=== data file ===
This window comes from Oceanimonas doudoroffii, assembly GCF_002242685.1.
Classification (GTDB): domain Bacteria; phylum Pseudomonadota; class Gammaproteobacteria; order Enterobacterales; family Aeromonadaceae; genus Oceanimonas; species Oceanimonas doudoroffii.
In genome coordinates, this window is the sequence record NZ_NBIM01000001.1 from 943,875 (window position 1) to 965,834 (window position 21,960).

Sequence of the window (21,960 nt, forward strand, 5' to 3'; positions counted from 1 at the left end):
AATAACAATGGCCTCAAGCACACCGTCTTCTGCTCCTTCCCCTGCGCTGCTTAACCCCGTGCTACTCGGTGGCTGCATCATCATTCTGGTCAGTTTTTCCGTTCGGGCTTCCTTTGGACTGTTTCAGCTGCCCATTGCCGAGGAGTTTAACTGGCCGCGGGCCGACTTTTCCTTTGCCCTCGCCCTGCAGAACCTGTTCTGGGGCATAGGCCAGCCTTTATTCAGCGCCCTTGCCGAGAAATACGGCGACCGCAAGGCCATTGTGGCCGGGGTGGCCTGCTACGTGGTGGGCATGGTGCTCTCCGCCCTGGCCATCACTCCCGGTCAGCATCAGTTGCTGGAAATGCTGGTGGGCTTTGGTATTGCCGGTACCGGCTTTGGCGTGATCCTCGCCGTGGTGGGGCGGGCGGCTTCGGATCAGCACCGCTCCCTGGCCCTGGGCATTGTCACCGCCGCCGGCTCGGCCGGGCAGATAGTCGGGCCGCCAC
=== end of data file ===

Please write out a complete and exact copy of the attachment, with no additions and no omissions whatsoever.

This window comes from Oceanimonas doudoroffii, assembly GCF_002242685.1.
Classification (GTDB): domain Bacteria; phylum Pseudomonadota; class Gammaproteobacteria; order Enterobacterales; family Aeromonadaceae; genus Oceanimonas; species Oceanimonas doudoroffii.
In genome coordinates, this window is the sequence record NZ_NBIM01000001.1 from 943,875 (window position 1) to 965,834 (window position 21,960).

Sequence of the window (21,960 nt, forward strand, 5' to 3'; positions counted from 1 at the left end):
AATAACAATGGCCTCAAGCACACCGTCTTCTGCTCCTTCCCCTGCGCTGCTTAACCCCGTGCTACTCGGTGGCTGCATCATCATTCTGGTCAGTTTTTCCGTTCGGGCTTCCTTTGGACTGTTTCAGCTGCCCATTGCCGAGGAGTTTAACTGGCCGCGGGCCGACTTTTCCTTTGCCCTCGCCCTGCAGAACCTGTTCTGGGGCATAGGCCAGCCTTTATTCAGCGCCCTTGCCGAGAAATACGGCGACCGCAAGGCCATTGTGGCCGGGGTGGCCTGCTACGTGGTGGGCATGGTGCTCTCCGCCCTGGCCATCACTCCCGGTCAGCATCAGTTGCTGGAAATGCTGGTGGGCTTTGGTATTGCCGGTACCGGCTTTGGCGTGATCCTCGCCGTGGTGGGGCGGGCGGCTTCGGATCAGCACCGCTCCCTGGCCCTGGGCATTGTCACCGCCGCCGGCTCGGCCGGGCAGATAGTCGGGCCGCCAC